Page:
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Ancient Region of Anatolia
Pamphylia (Παμφυλία)
Ruins of the main street in Perga, capital of Pamphylia
Location Southern Anatolia
State existed: -
Nation Pamphylians, Pisidians, Greeks
Historical capitals Perga
Roman province Pamphylia
Location of Pamphylia in Anatolia

In ancient geography, Pamphylia was the region in the south of Asia Minor, between Lycia and Cilicia, extending from the Mediterranean to Mount Taurus (modern day Antalya province, Turkey). It was bounded on the north by Pisidia and was therefore a country of small extent, having a coast-line of only about 75 miles with a breadth of about 30 miles. Under the Roman administration the term Pamphylia was extended so as to include Pisidia and the whole tract up to the frontiers of Phrygia and Lycaonia, and in this wider sense it is employed by Ptolemy.

Contents

Name

The name /Pamphylia/ means literally 'all tribes' (/pan/ 'all' + /phylē/ 'tribe'), scil. 'of Dorians', who colonized it. There is a legendary character (Pamphylos[1], son of Aigimios) who personified this.

Origins of the Pamphylians

There can be little doubt that the Pamphylians and Pisidians were the same people, though the former had received colonies from Greece and other lands, and from this cause, combined with the greater fertility of their territory, had become more civilized than their neighbours in the interior. But the distinction between the two seems to have been established at an early period. Herodotus, who does not mention the Pisidians, enumerates the Pamphylians among the nations of Asia Minor, while Ephorus mentions them both, correctly including the one among the nations on the coast, the other among those of the interior. The early Pamphylians, like the Lycians, had an alphabet of their own, partly Greek, partly "Asianic," which a few inscriptions on marble and coins preserve. The legend related by Herodotus and Strabo, which ascribed the origin of the Pamphylians to a colony led into their country by Amphilochus and Calchas after the Trojan War, is merely a characteristic myth. Probably the Pamphylians were of Asiatic origin and mixed ethnicity.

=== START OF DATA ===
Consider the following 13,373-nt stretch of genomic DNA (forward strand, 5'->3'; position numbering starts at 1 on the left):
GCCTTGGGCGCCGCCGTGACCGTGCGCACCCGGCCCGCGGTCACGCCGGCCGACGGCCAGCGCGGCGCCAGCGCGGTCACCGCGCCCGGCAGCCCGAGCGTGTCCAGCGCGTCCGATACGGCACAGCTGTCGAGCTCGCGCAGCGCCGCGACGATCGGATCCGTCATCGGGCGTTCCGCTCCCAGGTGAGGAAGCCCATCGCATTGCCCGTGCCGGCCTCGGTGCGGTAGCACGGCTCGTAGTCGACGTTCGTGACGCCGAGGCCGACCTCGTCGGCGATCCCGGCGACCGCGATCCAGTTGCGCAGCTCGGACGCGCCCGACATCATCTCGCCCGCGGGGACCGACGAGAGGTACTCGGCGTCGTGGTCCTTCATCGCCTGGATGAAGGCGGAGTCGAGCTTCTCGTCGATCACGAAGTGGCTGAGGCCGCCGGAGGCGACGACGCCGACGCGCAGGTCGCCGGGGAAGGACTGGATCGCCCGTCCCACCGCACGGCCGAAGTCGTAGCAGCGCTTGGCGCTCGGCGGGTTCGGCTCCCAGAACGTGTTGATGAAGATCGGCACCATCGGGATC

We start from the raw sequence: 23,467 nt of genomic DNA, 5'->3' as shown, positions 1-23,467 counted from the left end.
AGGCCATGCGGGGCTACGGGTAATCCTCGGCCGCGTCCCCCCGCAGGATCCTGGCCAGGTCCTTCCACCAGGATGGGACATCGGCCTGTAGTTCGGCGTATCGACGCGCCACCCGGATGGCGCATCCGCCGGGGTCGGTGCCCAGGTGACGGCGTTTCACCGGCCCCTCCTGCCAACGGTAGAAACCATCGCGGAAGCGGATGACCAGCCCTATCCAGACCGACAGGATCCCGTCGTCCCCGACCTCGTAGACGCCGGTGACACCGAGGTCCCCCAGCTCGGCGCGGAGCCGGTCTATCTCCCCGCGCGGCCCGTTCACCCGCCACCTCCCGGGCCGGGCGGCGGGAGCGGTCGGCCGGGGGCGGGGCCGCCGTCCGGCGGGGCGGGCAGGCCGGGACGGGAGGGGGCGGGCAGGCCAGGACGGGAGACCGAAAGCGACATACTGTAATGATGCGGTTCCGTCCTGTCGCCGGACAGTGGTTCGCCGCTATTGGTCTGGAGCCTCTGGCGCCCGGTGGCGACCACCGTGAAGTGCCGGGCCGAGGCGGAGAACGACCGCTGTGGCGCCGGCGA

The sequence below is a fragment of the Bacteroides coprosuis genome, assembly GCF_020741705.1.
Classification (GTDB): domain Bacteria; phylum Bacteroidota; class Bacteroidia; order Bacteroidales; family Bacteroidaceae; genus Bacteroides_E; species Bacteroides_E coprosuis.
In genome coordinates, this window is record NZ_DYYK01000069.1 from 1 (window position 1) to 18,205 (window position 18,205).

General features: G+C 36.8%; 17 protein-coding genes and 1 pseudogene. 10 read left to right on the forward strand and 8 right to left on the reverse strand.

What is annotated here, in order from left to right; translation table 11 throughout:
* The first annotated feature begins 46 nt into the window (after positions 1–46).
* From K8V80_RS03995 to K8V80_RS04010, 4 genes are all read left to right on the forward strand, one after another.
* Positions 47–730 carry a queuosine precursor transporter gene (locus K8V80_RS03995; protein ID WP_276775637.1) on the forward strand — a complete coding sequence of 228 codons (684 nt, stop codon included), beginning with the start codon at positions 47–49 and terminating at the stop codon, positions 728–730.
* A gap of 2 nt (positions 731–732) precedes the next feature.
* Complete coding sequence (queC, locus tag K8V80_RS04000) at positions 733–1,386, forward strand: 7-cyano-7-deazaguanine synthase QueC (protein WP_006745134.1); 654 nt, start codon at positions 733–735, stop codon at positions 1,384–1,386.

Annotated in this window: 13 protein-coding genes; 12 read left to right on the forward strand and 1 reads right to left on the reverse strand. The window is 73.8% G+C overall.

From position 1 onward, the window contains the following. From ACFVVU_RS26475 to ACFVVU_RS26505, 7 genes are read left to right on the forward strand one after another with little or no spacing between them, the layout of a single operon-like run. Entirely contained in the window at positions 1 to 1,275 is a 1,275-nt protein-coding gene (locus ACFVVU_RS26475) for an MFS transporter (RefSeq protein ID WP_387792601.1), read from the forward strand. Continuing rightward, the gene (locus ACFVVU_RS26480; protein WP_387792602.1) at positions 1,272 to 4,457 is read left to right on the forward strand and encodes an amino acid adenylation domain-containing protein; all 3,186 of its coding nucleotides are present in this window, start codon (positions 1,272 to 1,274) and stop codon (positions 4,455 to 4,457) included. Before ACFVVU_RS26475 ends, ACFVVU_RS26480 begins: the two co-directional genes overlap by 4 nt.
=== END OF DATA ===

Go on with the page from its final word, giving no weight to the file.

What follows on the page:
History

A map showing Pamphylia's location within the Roman Empire
Photo of a 15th Century map showing Pamphylia.

The region of Pamphylia first enters history in Hittite documents. In a treaty between the Hittite Great King Tudhaliya IV and his vassal, the king of Tarhuntassa, we read of the city "Parha" (Perge), and the "Kastaraya River" (Classical Kestros River, Turkish Aksu Çayı).

The first historical mention of "Pamphylians" is among the group of nations subdued by the Mermnad kings of Lydia; they afterwards passed in succession under the dominion of the Persian and Hellenistic monarchs. After the defeat of Antiochus III in 190 BC they were included among the provinces annexed by the Romans to the dominions of Eumenes of Pergamum; but somewhat later they joined with the Pisidians and Cilicians in piratical ravages, and Side became the chief centre and slave mart of these freebooters. Pamphylia was for a short time included in the dominions of Amyntas, king of Galatia, but after his death lapsed into a district of a Roman province. The Pamphilians became largely hellenized in Roman times, and have left magnificent memorials of their civilization at Perga, Aspendos and Side.